Nick: Glory kills seem essential—not just for speedrunners, but for anyone playing the game. However, they also arguably slow players down. There's a rune that makes them perform faster. However, is there a point in the game where glory kills can be skipped by players altogether (i.e., acquiring the blood punch, meat hook; killing the Makyr's "pinata" drones)?

Byte: Glory kills will most likely be a staple in every run performed.


Nick: In "Way of the Gun," Rune Klevjer describes Doom's gameplay according to the relationship between the player, monsters and items. He calls this relationship "a search for the optimal pattern of movement." Given how monsters in Doom Eternal can be killed for resources, can you explain what you think this optimal pattern is when speedrunning the game?

Byte: Identifying key threats, stocking up on chainsaw gas, and eliminating them outright to simplify early arenas.  When you have more utilities available, you can cycle through weapons and cool-downs ad infinitum.


Nick: Despite the inclusion of non-Doom, vertical movement schemes into Doom Eternal, does its combat retain that core, "Doom feel" in your opinion?

Byte: I believe it does.  It's not the same combat as 2016, but it's similar.


Nick: In his own video, Under the Mayo likens Doom Eternal cosmetically to Doom but mechanically to Quake; I feel this isn't entirely accurate: Rocket-jumping—a Quake staple—is strongly discouraged due to extremely high rocket splash damage—a Doom staple. For me, it's a strange amalgam of both franchises: old-meets-new, Doom-meets-Quake.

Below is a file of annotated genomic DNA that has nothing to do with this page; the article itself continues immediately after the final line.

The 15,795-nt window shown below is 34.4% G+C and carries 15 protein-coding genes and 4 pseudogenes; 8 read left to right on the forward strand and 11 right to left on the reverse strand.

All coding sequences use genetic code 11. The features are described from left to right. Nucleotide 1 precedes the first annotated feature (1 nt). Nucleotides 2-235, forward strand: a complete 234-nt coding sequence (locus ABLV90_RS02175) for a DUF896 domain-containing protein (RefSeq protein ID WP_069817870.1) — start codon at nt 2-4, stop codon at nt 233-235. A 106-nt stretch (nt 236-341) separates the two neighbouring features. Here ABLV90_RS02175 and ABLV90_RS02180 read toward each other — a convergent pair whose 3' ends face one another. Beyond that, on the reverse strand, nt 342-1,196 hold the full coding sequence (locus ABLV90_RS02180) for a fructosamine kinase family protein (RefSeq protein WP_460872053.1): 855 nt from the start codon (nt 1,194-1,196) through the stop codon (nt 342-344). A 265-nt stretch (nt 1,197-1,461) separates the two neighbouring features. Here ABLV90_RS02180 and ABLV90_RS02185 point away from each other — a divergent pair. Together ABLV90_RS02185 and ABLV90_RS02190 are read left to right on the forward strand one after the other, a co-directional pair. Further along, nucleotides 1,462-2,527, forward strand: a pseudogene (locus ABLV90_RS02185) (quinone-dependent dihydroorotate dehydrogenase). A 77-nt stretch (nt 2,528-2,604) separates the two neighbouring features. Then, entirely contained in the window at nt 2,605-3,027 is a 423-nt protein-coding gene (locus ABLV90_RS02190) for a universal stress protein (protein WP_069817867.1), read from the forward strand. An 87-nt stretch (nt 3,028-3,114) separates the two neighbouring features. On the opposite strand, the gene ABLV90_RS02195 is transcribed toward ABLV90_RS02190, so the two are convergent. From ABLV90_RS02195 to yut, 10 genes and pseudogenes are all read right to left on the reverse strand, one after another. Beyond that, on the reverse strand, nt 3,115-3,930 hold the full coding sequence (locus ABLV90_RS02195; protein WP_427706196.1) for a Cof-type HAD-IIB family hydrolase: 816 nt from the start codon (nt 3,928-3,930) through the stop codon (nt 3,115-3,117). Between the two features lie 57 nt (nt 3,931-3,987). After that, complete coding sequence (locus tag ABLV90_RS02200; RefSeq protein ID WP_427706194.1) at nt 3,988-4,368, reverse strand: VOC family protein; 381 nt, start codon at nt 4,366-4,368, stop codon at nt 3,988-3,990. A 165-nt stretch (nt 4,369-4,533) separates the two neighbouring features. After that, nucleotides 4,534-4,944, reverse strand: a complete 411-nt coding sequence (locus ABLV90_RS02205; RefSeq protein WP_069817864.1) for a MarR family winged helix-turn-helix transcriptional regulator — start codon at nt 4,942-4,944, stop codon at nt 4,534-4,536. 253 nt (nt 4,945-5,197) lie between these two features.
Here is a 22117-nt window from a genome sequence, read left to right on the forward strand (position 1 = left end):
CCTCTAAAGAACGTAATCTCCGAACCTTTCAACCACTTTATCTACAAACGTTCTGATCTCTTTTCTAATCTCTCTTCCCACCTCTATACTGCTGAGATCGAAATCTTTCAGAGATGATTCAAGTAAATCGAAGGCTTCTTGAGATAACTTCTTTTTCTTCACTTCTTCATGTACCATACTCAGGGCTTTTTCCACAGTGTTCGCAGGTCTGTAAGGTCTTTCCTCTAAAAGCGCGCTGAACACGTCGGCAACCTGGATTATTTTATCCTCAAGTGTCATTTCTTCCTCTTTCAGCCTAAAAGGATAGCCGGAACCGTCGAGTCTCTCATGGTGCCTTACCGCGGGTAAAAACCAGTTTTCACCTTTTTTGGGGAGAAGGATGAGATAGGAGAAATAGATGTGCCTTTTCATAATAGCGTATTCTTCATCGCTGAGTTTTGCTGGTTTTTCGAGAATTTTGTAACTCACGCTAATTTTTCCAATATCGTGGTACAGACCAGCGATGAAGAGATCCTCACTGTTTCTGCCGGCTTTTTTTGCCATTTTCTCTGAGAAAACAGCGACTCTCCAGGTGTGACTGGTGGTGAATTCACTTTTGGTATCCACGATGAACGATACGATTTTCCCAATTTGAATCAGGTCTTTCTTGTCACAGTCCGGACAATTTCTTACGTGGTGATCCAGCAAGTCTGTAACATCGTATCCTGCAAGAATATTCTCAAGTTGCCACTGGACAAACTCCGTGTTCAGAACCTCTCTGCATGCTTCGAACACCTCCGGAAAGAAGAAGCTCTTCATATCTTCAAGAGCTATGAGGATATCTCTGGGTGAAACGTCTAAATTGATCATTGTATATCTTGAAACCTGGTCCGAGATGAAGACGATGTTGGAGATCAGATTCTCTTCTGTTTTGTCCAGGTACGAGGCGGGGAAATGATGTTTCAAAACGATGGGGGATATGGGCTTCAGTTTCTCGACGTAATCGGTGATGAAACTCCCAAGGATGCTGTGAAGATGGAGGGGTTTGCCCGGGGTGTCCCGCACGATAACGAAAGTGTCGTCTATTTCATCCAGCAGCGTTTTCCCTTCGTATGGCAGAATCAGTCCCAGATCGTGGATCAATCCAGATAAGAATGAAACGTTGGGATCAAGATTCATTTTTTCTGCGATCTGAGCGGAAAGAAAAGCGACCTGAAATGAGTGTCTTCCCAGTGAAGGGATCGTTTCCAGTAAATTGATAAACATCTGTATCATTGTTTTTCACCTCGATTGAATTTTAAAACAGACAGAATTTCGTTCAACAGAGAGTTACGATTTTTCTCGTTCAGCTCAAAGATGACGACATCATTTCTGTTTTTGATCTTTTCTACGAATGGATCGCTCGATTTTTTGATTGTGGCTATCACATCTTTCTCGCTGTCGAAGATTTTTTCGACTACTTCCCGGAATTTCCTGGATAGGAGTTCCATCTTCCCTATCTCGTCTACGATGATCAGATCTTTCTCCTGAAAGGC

How much like Quake is Doom Eternal, or is the comparison only being made because the game is 3D?

Byte: I would disagree with Under the Mayo, as well. Doom movement is very anti-Quake.  In Quake, you have strafe jumping and circle jumping.  In Doom, performing those actions will slow you down.  Also, as far as the holy trinity is concerned, Doom is missing a tracking weapon like the lightning gun.



Nick: The classic Doom games weren't true 3D. However, just because the new Doom games are, can they still be closer to classic Doom in various respects? How is the combat movement Doom Eternal a) different from the Quake series and b) emblematic of Doom?

Byte: There is no SR 40 or SR 50 in the new Doom games and is very unlike Quake's movement.  I'd say it has its own unique style of movement.

On the Pandemic

Nick: With the pandemic going on, it’s important to maintain physical distance, but also to keep our social bonds strong. Why do you think videogames, including speedrunning them, are so important in doing this?

Byte: The pandemic has kept a lot of folks at home and has been a very trying time for many.  During my streams I've had many individuals express how appreciative they've been for what I do.  I didn't exactly realize this, at first, but being laid back and playing this game has helped quite a few people cope with the changes.  I'm really appreciative to those who choose to spend their time with me while I grind away on my hobby, and I'm happy to be able to provide a break from this unfortunate situation.

***


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Is Garfield (1978-present) Gothic?

This article begs the question, "Is Garfield Gothic?" So many textual mutations of the cat have recently emerged. I shall outline some of them, here.

Is Garfield Gothic? At first glance, the answer would seem to be no. For decades, he's been nothing but a fat cat who likes lasagna. There are no allegories about him. What you see is more or less what you get.

I can assure you, this is only the beginning.
Upon further consideration, the answer is less simple. The Garfield of the present exists in many more forms than he originally did, years ago. He's no longer produced exclusively by Jim Davis; there are "other Garfields" out there, made by other people as (debatable) tribute. Some are funny because they are different than, but reminiscent of, the parent version; and some of are monstrous, and largely for the same reasons. Once there was one; now there is Legion.


One of the "other Garfields." Familiar, and very, very wrong.
All stem from the Jim Davi…